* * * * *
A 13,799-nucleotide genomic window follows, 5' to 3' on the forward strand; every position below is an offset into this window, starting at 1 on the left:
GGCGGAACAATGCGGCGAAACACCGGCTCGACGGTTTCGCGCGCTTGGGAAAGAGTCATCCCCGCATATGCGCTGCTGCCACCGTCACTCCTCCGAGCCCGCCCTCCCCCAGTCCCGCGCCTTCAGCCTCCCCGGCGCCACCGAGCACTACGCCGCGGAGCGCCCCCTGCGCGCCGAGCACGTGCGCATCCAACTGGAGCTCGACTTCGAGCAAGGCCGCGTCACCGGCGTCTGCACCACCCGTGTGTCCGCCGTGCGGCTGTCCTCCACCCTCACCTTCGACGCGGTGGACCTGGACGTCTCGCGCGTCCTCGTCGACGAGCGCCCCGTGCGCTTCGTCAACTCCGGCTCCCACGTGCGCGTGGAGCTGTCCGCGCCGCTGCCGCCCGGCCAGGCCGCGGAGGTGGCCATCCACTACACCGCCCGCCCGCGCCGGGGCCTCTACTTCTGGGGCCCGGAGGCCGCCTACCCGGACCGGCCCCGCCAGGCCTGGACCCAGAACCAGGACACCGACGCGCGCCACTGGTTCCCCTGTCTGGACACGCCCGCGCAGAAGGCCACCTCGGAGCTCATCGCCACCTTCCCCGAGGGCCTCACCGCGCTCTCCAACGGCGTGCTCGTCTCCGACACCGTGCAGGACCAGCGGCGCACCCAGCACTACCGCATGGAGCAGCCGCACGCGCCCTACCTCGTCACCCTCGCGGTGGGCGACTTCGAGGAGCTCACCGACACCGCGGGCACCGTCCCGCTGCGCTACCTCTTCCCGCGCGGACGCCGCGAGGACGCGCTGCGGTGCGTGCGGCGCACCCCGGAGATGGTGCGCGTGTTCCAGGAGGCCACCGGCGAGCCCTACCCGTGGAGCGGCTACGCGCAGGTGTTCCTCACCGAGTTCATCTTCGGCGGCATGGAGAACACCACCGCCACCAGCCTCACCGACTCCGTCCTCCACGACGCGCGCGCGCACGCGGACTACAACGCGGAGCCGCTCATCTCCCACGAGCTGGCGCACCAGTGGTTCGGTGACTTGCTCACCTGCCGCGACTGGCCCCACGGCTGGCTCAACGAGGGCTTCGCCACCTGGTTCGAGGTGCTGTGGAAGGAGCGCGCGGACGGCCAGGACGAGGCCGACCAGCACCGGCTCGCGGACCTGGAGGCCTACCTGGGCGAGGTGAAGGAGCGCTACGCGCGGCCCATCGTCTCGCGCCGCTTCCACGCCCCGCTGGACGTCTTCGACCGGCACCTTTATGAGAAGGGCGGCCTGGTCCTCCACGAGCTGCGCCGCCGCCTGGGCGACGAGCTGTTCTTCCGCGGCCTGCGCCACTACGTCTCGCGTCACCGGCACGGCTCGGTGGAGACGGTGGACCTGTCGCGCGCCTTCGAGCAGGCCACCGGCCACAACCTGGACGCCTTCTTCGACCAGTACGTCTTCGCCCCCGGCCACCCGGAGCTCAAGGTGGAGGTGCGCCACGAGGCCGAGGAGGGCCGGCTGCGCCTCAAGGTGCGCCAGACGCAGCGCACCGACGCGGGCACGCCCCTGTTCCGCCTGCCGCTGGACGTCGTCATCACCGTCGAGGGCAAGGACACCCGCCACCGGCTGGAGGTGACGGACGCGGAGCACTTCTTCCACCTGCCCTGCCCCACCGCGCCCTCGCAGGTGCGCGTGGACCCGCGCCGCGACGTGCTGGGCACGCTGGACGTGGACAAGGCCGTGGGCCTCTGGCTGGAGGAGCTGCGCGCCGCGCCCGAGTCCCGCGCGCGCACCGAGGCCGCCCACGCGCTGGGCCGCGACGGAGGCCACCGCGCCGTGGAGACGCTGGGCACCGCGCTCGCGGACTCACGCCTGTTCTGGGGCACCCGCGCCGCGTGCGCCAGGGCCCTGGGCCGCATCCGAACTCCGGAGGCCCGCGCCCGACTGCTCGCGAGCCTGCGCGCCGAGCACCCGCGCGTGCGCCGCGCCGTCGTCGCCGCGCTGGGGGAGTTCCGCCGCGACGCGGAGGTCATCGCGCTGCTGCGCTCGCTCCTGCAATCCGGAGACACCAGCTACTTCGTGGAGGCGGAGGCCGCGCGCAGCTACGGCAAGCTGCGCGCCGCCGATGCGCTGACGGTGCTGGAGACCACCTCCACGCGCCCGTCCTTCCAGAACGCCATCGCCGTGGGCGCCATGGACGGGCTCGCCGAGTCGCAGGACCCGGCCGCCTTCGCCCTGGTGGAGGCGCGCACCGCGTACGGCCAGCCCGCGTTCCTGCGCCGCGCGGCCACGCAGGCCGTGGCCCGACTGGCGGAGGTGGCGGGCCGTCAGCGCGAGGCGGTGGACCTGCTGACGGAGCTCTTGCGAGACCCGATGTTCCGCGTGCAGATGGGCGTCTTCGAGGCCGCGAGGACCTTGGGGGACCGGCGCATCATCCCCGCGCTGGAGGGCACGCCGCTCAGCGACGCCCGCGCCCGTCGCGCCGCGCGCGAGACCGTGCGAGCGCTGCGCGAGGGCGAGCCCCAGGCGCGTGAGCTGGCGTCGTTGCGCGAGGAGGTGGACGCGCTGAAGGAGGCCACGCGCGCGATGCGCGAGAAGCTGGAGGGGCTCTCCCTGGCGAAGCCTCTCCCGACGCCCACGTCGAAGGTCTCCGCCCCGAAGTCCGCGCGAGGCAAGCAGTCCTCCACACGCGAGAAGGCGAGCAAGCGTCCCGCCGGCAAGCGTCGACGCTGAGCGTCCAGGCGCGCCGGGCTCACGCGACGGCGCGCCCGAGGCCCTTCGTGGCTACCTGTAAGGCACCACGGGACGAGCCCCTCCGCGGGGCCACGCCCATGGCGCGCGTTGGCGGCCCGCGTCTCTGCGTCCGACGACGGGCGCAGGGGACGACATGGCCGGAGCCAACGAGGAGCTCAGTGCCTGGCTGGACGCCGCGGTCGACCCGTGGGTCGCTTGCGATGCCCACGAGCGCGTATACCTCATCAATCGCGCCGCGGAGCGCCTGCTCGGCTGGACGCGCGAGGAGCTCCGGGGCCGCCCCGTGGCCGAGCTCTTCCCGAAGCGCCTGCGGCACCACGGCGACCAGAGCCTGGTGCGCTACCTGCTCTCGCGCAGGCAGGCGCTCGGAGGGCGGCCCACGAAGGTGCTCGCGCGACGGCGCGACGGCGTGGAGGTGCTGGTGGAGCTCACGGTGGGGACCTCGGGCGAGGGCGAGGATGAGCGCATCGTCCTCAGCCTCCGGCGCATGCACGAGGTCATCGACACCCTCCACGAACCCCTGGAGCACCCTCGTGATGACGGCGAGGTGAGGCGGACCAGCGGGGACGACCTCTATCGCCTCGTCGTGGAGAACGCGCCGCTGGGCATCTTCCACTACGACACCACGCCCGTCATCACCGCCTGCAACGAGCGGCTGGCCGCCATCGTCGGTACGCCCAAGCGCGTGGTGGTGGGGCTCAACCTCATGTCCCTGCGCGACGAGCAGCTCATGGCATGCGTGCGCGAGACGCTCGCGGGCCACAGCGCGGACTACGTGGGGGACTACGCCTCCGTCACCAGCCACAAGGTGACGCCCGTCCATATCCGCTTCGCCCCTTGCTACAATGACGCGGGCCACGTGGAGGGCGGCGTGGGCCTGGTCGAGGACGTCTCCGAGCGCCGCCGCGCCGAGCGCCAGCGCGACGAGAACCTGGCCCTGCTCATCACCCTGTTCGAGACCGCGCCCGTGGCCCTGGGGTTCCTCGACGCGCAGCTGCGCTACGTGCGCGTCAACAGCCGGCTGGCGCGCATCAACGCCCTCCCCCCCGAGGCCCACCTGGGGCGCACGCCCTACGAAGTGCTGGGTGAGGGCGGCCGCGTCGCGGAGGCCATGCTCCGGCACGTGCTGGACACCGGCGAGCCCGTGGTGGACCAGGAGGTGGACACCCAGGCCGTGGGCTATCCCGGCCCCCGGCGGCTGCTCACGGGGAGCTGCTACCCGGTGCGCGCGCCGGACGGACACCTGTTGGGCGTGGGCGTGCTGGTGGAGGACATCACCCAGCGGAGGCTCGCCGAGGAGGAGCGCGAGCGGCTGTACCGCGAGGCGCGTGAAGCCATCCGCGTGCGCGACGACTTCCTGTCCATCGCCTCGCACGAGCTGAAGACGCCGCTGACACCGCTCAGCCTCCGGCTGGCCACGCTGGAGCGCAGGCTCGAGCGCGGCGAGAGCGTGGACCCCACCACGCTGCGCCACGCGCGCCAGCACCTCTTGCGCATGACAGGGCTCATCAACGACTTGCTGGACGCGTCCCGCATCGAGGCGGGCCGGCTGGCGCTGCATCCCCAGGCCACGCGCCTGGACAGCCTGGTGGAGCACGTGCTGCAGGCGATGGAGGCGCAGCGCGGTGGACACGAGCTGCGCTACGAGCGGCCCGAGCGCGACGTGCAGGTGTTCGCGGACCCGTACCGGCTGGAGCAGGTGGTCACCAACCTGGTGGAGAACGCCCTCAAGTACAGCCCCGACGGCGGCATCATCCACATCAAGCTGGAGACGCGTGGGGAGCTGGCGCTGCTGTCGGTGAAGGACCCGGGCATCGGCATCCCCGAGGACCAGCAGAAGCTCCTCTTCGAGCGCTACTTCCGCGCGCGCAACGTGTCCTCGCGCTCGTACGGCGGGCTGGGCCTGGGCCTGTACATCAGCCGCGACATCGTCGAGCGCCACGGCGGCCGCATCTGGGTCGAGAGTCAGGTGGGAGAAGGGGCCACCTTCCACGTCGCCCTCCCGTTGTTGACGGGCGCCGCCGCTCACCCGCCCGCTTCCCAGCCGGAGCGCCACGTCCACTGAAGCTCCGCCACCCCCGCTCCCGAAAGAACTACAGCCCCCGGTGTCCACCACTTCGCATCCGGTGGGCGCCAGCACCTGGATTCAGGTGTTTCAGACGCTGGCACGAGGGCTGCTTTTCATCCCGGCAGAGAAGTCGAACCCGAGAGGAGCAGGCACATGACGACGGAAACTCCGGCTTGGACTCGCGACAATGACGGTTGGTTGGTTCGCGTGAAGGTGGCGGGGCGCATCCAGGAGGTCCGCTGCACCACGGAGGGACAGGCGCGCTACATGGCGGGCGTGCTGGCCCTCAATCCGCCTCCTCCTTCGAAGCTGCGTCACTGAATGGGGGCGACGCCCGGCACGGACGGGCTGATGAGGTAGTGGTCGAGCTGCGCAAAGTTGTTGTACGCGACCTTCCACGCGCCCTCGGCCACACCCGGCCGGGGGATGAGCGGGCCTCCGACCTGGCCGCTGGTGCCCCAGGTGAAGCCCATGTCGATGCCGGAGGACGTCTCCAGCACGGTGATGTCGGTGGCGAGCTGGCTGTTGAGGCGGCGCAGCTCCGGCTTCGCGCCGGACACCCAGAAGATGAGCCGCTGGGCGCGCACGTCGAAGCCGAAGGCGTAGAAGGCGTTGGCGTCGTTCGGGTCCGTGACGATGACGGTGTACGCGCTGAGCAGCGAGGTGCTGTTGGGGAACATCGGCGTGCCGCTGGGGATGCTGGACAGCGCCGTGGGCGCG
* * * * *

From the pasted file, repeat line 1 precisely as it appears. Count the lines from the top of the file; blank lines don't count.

A 13,799-nucleotide genomic window follows, 5' to 3' on the forward strand; every position below is an offset into this window, starting at 1 on the left: